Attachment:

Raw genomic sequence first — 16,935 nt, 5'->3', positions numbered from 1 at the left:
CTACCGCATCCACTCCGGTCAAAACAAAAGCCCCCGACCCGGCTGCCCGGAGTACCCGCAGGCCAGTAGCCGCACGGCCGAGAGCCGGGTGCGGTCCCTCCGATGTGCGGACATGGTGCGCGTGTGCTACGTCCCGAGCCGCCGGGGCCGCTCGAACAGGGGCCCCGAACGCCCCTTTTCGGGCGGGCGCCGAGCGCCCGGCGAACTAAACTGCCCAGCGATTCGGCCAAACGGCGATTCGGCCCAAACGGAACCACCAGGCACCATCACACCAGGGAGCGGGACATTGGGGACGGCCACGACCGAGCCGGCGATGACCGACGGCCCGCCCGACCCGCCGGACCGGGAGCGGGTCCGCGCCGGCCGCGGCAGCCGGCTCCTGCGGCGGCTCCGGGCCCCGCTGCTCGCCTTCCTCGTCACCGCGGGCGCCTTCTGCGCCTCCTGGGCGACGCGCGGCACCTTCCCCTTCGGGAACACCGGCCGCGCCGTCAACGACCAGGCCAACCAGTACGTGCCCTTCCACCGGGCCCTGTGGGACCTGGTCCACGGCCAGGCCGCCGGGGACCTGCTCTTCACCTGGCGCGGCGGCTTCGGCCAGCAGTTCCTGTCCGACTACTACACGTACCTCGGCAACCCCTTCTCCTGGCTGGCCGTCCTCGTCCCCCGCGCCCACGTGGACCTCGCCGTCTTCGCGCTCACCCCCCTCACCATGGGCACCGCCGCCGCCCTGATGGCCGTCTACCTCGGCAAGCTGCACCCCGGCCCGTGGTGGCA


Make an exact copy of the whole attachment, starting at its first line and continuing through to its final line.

Raw genomic sequence first — 16,935 nt, 5'->3', positions numbered from 1 at the left:
CTACCGCATCCACTCCGGTCAAAACAAAAGCCCCCGACCCGGCTGCCCGGAGTACCCGCAGGCCAGTAGCCGCACGGCCGAGAGCCGGGTGCGGTCCCTCCGATGTGCGGACATGGTGCGCGTGTGCTACGTCCCGAGCCGCCGGGGCCGCTCGAACAGGGGCCCCGAACGCCCCTTTTCGGGCGGGCGCCGAGCGCCCGGCGAACTAAACTGCCCAGCGATTCGGCCAAACGGCGATTCGGCCCAAACGGAACCACCAGGCACCATCACACCAGGGAGCGGGACATTGGGGACGGCCACGACCGAGCCGGCGATGACCGACGGCCCGCCCGACCCGCCGGACCGGGAGCGGGTCCGCGCCGGCCGCGGCAGCCGGCTCCTGCGGCGGCTCCGGGCCCCGCTGCTCGCCTTCCTCGTCACCGCGGGCGCCTTCTGCGCCTCCTGGGCGACGCGCGGCACCTTCCCCTTCGGGAACACCGGCCGCGCCGTCAACGACCAGGCCAACCAGTACGTGCCCTTCCACCGGGCCCTGTGGGACCTGGTCCACGGCCAGGCCGCCGGGGACCTGCTCTTCACCTGGCGCGGCGGCTTCGGCCAGCAGTTCCTGTCCGACTACTACACGTACCTCGGCAACCCCTTCTCCTGGCTGGCCGTCCTCGTCCCCCGCGCCCACGTGGACCTCGCCGTCTTCGCGCTCACCCCCCTCACCATGGGCACCGCCGCCGCCCTGATGGCCGTCTACCTCGGCAAGCTGCACCCCGGCCCGTGGTGGCA